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Re: Was it proper for a nephew to marry his aunt? #general

Ellen Slotoroff Zyroff
 

Nephew and aunt marriage is a clear Torah prohibition.

Leviticus 18: 11-13
עֶרְוַת אֲחוֹת־אָבִיךָ לֹא תְגַלֵּה שְׁאֵר אָבִיךָ הִוא׃ (ס)
Do not uncover the nakedness of your father’s sister; she is your father’s flesh.
עֶרְוַת אֲחוֹת־אִמְּךָ לֹא תְגַלֵּה כִּי־שְׁאֵר אִמְּךָ הִוא׃ (ס)
Do not uncover the nakedness of your mother’s sister; for she is your mother’s flesh.

Here's a summary with footnote links about forbidden sexual relationships in Judaism.

https://torah.org/learning/halacha-overview-chapter27/

This additional article, which talks about prohibited vs allowed relationships, includes mention of the irony of Karaite Jews, who say they reject oral law, but have made their own oral law.
https://www.thetorah.com/article/which-relatives-are-you-prohibited-from-marrying


Ellen Zyroff

On Monday, May 17, 2021, 07:23:16 PM PDT, Jeffrey Herrmann <jeffrey.herrmann@...> wrote:
 
 
My fourth great grandfather, Michel Herschel, (b. abt 1770) married his father’s sister, Rane Herschel, (b. abt 1755) in Hamburg. She was only four years younger than Michel’s father, Meyer Wolff Herschel. Michel and Rane had several children, at least two of whom were healthy enough to live to reasonably old age. Their youngest may have been born as early as 1786, although this date is uncertain.

Was a marriage between a nephew and an aunt permissible? Was it common?

Jeffrey Herrmann
New Rochelle, NY
Researching HERSCHELs of Hamburg, WOLFFs of Halle an der Saale.

--
ZOLOTOROV (Chernigov, Ukraine; Kiev, Ukraine); SLOTOROFF (Kiev, Ukraine); CHARKOVSKY or SHARKOVSKY(Ukraine); LEVINE (Ukraine and Minsk, Belarus);
GLUSKIN (Ukraine); LIMON (Berestechko, Volynia, Ukraine); TESLER (Horochiv, Volynia, Ukraine); ZYRO (Zabolativ, Ukraine) ; TAU (Zalolativ, Ukraine)
PISTERMAN (Ukraine); ROTH / ROT (Ataki, Bessarabia, Moldova); BLAUSTEIN (Chernigov, Ukraine or Minsk, Belarus)


Re: Hebrew translation on headstone #translation

fredelfruhman
 

You did not ask for a translation of the stone on the right.  However, since someone did translate it, I want to add the fact that Hillel's name is preceded by an abbreviation for the phrase "our teacher, the rabbi".  This indicates that he had rabbinic ordination, not necessarily that he was the rabbi of a congregation.
--
Fredel Fruhman
Brooklyn, New York, USA


Mendl Vaysman from Zinkov Memorial Book #ukraine

Meryl Goldberg
 

I just received my copy of the Zinkov Memorial Book.  It in I found reference to a Mendl Vaysman who immigrated to Israel in 1922 and died there in 1956.  I'm trying to find any living relatives he might have.  My GGrandfather was Mendel Weisman who was originally from Zinkov but lived and worked in Proskurov.  He married my GGrandmother Mirka Ehrlichman (his 3rd wife) who was an orphan from Zinkov.  They emigrated with their 7 children to the US in 1912.  Mendel's parents were Moshe Vaisman and Sara Litsinger.  Thanks for any information you can give me.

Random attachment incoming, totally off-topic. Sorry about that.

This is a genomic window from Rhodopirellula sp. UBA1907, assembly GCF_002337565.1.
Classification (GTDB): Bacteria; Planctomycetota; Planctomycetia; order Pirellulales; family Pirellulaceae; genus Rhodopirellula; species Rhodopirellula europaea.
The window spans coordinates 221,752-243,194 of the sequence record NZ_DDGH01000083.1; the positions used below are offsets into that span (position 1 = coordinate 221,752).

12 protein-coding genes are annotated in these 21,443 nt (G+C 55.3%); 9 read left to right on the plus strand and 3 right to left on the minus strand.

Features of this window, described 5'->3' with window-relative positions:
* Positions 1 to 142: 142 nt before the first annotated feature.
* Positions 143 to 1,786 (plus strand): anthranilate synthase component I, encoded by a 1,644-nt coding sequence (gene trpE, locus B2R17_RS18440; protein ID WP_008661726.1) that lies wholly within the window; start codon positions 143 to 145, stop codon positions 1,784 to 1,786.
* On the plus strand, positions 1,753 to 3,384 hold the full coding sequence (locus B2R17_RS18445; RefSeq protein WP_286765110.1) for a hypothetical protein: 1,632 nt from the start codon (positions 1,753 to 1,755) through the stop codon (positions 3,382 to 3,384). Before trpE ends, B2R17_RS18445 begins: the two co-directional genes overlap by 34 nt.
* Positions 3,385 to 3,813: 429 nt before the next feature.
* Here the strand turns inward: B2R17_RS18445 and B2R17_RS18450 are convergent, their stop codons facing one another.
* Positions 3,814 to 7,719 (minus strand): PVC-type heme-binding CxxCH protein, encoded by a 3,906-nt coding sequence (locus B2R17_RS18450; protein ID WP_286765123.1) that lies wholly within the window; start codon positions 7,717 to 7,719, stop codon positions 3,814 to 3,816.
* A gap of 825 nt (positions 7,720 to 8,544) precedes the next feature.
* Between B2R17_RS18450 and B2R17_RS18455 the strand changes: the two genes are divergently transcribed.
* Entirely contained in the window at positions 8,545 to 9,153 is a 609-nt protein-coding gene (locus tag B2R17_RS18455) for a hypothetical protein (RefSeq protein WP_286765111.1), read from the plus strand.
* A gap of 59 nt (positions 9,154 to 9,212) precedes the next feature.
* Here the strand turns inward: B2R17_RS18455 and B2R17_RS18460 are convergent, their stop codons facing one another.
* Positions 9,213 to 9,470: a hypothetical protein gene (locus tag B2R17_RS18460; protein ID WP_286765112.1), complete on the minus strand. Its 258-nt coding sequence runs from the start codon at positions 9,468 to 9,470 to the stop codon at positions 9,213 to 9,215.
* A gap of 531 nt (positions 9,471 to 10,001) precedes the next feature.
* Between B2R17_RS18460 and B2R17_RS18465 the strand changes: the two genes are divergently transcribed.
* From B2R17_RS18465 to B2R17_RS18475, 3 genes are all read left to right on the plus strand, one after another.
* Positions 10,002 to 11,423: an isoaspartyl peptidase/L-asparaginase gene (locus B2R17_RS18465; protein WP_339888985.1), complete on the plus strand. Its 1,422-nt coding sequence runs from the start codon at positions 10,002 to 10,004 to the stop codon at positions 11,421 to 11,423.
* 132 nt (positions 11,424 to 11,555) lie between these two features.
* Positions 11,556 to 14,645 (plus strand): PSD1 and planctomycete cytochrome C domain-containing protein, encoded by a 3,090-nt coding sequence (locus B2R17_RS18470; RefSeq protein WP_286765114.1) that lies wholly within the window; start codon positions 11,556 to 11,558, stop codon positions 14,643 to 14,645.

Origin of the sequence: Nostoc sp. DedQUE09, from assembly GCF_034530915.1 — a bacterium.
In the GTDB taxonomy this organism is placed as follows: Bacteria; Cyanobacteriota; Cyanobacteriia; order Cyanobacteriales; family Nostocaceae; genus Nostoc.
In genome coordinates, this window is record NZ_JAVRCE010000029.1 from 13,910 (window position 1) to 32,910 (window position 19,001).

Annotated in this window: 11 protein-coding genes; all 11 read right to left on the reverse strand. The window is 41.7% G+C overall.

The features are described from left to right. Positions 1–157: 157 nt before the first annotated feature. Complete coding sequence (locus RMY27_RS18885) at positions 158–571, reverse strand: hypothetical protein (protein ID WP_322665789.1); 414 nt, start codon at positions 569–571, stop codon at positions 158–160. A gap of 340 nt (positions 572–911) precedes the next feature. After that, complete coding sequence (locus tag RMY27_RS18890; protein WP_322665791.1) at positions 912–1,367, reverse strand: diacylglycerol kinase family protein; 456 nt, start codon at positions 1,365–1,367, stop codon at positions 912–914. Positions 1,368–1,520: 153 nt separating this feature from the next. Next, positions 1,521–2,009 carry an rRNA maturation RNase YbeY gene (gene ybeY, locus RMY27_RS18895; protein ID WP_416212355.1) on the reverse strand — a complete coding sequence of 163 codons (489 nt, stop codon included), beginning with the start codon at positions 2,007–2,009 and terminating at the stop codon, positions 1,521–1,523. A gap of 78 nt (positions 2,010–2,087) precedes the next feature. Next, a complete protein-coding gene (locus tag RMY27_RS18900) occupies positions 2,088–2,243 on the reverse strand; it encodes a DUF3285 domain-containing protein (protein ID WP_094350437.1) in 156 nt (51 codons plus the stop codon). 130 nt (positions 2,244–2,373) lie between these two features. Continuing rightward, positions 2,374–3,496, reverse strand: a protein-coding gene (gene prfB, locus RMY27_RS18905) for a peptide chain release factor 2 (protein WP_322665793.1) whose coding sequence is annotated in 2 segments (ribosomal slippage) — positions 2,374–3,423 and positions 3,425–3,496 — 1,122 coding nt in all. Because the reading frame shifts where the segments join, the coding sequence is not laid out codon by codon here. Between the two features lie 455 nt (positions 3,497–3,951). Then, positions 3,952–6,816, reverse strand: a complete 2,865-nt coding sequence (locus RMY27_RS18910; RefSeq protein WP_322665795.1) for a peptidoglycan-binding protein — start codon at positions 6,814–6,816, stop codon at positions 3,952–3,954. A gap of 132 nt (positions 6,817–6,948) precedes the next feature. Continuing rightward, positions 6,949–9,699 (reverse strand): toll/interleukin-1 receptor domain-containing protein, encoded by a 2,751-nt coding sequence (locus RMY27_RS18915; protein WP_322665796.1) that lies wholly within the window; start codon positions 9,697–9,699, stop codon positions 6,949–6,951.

Meryl Goldberg
Cave Creek, AZ


Re: Was it proper for a nephew to marry his aunt? #general

karen.silver@juno.com
 

Another interesting aspect of these marriages of an uncle to a niece is that they are illegal in most states.  My grandfather married my grandmother, his half niece, in 1919 in Providence, Rhode Island despite residing in the Bronx because there was and still is an exception in Rhode Island law for "any marriage which shall be solemized among the Jewish people within the degrees of affinity or cosanguinity allowed by their religion."
 
Karen Silver
New Jersey


Re: Painted Woods (North Dakota) Jewish Farming Settlement reunion video - #usa #announcements

tedepand@...
 

On Mon, May 17, 2021 at 01:28 PM, yricklevy wrote:
I watched this and was fascinated by the family stories you told. Congratulations to all of you!
Ted Epand


Re: Translation of Polish shtetel names to Polish/English #translation #yiddish #poland

Alexander Sharon
 

Following Sally Bruckheimer post:

Many smaller shtetls names have been added to the latest edition (2002) of WOWW2 (Where Once We Walk). Since 2002 publication, hundreds of the additional smaller shtetls name have been added to JGFF site at 

JewishGen Family Finder - Search

Alexander Sharon


Re: USCIS Program With Marian Smith-Handout

Jan Meisels Allen
 

Marian Smith gave the program Researching USCIS Records to the Jewish Genealogical Society of the Conejo Valley and Ventura County  (JGSCV) on February 14 of this year. Her handout is on our website which is open to the public.  Go to: https://jgscv.org/meetings-prior.html and scroll to 2021-02-14  and you will be able to access Marian's handout -either print or download.

Jan Meisels Allen
President, JGSCV




Re: Was it proper for a nephew to marry his aunt? #general

Joel weiner
 

I have a relative who was living in the USA and who went back to Germany in 1925. He wanted to bring out several adult relatives, including his orphaned niece, who was 15. He was 40. They wouldn't allow her to leave.
 
So he married her, and she was then allowed to leave. They remained married for >40 years, and had three children.


German Citizenship: Germany, Holocaust #germany #holocaust

Lande